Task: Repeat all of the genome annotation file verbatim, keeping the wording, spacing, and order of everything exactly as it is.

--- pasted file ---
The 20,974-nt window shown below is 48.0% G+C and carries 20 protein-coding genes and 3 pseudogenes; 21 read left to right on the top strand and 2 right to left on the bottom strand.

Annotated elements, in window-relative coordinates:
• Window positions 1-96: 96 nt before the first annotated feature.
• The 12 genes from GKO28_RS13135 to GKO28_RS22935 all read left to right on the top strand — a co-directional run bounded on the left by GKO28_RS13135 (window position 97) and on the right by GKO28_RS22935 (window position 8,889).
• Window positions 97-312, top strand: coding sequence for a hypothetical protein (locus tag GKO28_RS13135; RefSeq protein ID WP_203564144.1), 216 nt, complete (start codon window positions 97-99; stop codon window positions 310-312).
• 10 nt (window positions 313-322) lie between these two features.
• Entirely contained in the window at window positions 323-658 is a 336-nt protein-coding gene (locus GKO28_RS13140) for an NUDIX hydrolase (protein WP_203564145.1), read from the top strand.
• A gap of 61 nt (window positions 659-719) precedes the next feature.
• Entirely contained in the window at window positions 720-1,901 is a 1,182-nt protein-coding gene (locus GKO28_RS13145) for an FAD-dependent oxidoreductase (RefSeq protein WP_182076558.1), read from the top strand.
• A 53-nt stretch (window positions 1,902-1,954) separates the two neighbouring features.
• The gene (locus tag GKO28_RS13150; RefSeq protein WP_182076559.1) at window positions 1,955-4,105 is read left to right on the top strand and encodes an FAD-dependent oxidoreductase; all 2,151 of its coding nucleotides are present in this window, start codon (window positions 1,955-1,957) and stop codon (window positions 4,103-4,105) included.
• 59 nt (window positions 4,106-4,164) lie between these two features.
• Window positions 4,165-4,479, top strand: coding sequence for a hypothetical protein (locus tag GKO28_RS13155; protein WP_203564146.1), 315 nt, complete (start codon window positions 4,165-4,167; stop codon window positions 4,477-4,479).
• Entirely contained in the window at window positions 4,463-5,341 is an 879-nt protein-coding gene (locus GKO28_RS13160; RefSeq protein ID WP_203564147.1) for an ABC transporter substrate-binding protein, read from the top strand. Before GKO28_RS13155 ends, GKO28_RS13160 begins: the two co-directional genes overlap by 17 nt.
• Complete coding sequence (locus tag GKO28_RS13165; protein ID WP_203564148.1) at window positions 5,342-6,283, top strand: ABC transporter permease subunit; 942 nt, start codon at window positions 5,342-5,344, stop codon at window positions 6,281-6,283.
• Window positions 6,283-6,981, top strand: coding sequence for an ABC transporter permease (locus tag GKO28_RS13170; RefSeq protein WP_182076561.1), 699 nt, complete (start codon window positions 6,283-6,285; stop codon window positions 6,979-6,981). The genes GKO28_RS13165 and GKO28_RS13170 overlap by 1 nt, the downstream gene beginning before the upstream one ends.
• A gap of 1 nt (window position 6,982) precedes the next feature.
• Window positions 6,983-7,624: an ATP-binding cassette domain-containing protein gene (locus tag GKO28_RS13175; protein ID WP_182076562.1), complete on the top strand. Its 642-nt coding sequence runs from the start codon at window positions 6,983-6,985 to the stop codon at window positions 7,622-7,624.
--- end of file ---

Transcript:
The 20,974-nt window shown below is 48.0% G+C and carries 20 protein-coding genes and 3 pseudogenes; 21 read left to right on the top strand and 2 right to left on the bottom strand.

Annotated elements, in window-relative coordinates:
• Window positions 1-96: 96 nt before the first annotated feature.
• The 12 genes from GKO28_RS13135 to GKO28_RS22935 all read left to right on the top strand — a co-directional run bounded on the left by GKO28_RS13135 (window position 97) and on the right by GKO28_RS22935 (window position 8,889).
• Window positions 97-312, top strand: coding sequence for a hypothetical protein (locus tag GKO28_RS13135; RefSeq protein ID WP_203564144.1), 216 nt, complete (start codon window positions 97-99; stop codon window positions 310-312).
• 10 nt (window positions 313-322) lie between these two features.
• Entirely contained in the window at window positions 323-658 is a 336-nt protein-coding gene (locus GKO28_RS13140) for an NUDIX hydrolase (protein WP_203564145.1), read from the top strand.
• A gap of 61 nt (window positions 659-719) precedes the next feature.
• Entirely contained in the window at window positions 720-1,901 is a 1,182-nt protein-coding gene (locus GKO28_RS13145) for an FAD-dependent oxidoreductase (RefSeq protein WP_182076558.1), read from the top strand.
• A 53-nt stretch (window positions 1,902-1,954) separates the two neighbouring features.
• The gene (locus tag GKO28_RS13150; RefSeq protein WP_182076559.1) at window positions 1,955-4,105 is read left to right on the top strand and encodes an FAD-dependent oxidoreductase; all 2,151 of its coding nucleotides are present in this window, start codon (window positions 1,955-1,957) and stop codon (window positions 4,103-4,105) included.
• 59 nt (window positions 4,106-4,164) lie between these two features.
• Window positions 4,165-4,479, top strand: coding sequence for a hypothetical protein (locus tag GKO28_RS13155; protein WP_203564146.1), 315 nt, complete (start codon window positions 4,165-4,167; stop codon window positions 4,477-4,479).
• Entirely contained in the window at window positions 4,463-5,341 is an 879-nt protein-coding gene (locus GKO28_RS13160; RefSeq protein ID WP_203564147.1) for an ABC transporter substrate-binding protein, read from the top strand. Before GKO28_RS13155 ends, GKO28_RS13160 begins: the two co-directional genes overlap by 17 nt.
• Complete coding sequence (locus tag GKO28_RS13165; protein ID WP_203564148.1) at window positions 5,342-6,283, top strand: ABC transporter permease subunit; 942 nt, start codon at window positions 5,342-5,344, stop codon at window positions 6,281-6,283.
• Window positions 6,283-6,981, top strand: coding sequence for an ABC transporter permease (locus tag GKO28_RS13170; RefSeq protein WP_182076561.1), 699 nt, complete (start codon window positions 6,283-6,285; stop codon window positions 6,979-6,981). The genes GKO28_RS13165 and GKO28_RS13170 overlap by 1 nt, the downstream gene beginning before the upstream one ends.
• A gap of 1 nt (window position 6,982) precedes the next feature.
• Window positions 6,983-7,624: an ATP-binding cassette domain-containing protein gene (locus tag GKO28_RS13175; protein ID WP_182076562.1), complete on the top strand. Its 642-nt coding sequence runs from the start codon at window positions 6,983-6,985 to the stop codon at window positions 7,622-7,624.